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Home | Editorial | Intra-Afghani dialogue a basic need for peace

Intra-Afghani dialogue a basic need for peace

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Intra-Afghani dialogue a basic need for peace
 According to a new poll conducted by Afghanistan Center for Strategic and Regional Studies on restoration of peace and stability in Afghanistan in six provinces says that to access peace and stability in Afghanistan and to remove problems stem from wars and find solution to peace through negotiations, steps should be taken toward an impartial body who would take over responsibility of mediation.
In this poll, interviews have taken place with large number of literate and educated people. In the opinion of majority of interviewees, intra-Afghani dialogue could be a basic solution to access peace through talks and coordination.  
The Afghan High Peace Council who is responsible to pave the way to achieve peace, security and stability in Afghanistan has failed despite of its long years peaceful activities as the people expected it to gain positive results that would be a glad tiding for ensuring peace and cease of war through dialogue and talks of warring factions and find an acceptable solution to ongoing conflict.
No result was achieved from several consecutive multilateral meetings based on the request of Pakistani leaders and mediation of US and China and efforts of participants of these meetings despite of Pakistan commitments to draw Taliban authorized representatives to peace talks failed and were not materialized.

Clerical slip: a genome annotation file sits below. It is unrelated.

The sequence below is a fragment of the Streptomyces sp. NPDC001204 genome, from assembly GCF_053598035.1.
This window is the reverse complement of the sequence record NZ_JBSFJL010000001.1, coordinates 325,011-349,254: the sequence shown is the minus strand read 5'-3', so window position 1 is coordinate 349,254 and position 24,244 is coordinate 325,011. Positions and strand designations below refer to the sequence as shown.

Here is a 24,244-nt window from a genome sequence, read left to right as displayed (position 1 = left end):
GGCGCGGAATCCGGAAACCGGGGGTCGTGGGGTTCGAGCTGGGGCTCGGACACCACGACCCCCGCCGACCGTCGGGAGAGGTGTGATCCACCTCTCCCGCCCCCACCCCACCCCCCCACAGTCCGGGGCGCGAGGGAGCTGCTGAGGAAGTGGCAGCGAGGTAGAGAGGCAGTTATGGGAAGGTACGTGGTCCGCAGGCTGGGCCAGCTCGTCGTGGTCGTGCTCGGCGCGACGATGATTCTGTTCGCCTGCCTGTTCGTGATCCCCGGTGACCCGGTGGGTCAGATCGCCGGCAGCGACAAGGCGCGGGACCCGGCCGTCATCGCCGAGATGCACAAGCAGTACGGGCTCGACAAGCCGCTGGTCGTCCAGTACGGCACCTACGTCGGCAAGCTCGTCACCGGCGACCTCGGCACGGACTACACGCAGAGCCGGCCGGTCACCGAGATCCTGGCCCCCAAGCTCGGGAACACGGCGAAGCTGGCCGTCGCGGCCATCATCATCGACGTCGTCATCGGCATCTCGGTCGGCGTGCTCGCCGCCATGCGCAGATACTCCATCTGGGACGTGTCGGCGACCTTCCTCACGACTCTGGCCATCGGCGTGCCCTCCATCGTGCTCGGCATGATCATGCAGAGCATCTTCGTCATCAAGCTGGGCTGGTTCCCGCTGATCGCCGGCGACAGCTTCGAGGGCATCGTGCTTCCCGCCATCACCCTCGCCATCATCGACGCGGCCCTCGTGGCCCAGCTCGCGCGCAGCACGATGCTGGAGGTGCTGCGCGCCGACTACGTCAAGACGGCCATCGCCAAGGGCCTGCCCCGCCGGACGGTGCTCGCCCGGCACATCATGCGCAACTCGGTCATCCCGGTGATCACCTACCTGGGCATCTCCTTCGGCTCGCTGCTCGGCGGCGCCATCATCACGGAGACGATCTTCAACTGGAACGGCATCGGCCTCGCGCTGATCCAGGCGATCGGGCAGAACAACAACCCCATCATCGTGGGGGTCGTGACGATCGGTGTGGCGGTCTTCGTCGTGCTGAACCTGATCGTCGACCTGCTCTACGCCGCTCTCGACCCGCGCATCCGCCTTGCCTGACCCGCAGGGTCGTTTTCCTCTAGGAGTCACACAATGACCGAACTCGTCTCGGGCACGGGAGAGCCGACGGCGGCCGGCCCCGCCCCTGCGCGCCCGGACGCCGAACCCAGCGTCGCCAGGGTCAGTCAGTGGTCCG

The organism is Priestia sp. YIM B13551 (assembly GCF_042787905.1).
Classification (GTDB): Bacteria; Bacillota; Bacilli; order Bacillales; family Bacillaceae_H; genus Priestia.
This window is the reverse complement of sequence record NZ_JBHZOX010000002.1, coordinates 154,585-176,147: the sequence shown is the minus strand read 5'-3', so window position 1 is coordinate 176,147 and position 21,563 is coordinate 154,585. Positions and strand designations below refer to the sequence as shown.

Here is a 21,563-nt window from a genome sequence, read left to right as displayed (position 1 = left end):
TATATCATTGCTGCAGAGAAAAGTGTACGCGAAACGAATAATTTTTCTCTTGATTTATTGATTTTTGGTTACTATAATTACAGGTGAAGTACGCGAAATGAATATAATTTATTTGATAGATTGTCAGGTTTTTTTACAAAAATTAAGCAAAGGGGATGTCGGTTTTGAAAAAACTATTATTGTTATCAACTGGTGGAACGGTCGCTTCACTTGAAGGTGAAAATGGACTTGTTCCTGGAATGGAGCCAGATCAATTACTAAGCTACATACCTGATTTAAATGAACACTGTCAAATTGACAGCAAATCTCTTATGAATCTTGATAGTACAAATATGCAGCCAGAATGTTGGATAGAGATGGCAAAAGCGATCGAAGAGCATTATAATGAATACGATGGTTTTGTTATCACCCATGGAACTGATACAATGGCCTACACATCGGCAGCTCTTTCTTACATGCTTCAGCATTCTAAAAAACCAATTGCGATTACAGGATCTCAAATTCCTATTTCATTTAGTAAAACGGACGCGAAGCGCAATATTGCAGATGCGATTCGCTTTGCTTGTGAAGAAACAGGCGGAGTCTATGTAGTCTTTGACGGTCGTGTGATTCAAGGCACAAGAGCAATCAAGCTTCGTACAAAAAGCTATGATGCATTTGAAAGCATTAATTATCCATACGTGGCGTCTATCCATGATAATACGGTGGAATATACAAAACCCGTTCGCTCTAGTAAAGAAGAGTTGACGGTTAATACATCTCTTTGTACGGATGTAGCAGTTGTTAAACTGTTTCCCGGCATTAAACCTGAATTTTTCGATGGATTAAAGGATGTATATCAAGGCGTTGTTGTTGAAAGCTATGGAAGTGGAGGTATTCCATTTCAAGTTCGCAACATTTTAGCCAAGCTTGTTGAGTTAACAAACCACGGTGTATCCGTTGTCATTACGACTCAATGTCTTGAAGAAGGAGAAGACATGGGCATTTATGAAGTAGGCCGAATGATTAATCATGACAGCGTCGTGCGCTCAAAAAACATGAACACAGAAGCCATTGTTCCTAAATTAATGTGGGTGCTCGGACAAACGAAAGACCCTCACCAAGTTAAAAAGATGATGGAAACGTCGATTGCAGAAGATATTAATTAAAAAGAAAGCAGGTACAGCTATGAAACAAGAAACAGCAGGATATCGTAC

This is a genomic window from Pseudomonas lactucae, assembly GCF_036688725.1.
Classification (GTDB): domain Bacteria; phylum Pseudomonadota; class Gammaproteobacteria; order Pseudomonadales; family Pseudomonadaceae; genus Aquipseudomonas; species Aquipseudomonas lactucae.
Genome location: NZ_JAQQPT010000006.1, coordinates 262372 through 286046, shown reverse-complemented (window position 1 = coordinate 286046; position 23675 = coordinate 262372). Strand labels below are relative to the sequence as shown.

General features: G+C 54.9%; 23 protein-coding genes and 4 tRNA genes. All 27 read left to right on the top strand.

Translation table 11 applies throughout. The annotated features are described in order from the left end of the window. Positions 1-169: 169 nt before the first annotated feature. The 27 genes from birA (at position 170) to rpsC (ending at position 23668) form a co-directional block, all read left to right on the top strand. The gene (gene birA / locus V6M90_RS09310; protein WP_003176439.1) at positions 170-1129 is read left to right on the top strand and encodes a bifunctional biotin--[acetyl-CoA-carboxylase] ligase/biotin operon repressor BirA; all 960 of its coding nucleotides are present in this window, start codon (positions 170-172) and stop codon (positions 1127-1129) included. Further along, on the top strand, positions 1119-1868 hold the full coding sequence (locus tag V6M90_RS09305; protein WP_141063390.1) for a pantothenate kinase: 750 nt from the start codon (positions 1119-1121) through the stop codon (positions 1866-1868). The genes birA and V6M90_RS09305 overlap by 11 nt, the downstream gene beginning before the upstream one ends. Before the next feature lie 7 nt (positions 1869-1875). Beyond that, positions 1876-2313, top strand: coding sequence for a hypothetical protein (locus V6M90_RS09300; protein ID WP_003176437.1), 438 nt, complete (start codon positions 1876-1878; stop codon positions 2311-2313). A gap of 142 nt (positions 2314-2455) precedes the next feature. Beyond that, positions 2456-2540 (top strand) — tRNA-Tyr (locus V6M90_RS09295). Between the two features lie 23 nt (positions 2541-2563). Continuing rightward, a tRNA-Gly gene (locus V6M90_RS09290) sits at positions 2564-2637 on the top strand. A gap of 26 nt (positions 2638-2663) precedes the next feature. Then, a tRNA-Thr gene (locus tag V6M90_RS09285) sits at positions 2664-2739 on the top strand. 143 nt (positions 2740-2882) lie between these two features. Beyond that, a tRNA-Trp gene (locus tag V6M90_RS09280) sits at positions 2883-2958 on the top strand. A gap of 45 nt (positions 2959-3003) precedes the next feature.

Current and former U.S. commanders have repeatedly called on Pakistan to close down the safe sanctuaries, the ideological indoctrination infrastructure, and the operational bases that the Taliban conveniently utilize in Pakistan to launch daily terrorist attacks, indiscriminately killing and maiming civilians across Afghanistan. Those U.S. military appeals have been completely ignored, as violence by the Taliban has only escalated in Afghanistan over the past two years.
In recent meeting of Hear of Asia-Istanbul Process, President Ghanicalledregional cooperation for an Afghan-led and Afghan-owned solution to the problem. He discussed the threats to regional stability and global peace posed by the terrorists, while outlining the vision of a dignified and just peace, which Afghanistan has been striving to achieve. 
The regional countries and the international community have an opportunity to respond to President Ghani’s call for a collective action for peace, which entails the use of “sticks” against state sponsorship of terrorism.
Meanwhile the Taliban and other terrorists must realize that they cannot win militarily. The way forward shouldn’t be more of the same: violence and bloodshed. Instead, Afghanistan’s message to them is clear: the Afghan government and people want peace and they seek to achieve that peace through direct talks with the authoritative leadership of the Taliban. 
During the different events held in Kabul and overseas, President Ghanihas time and again encouraged the Taliban to step forward for peace talks while warning the terror group that the government was “offering a chance for peace but … must also be clear that this is not an open-ended opportunity.”
 

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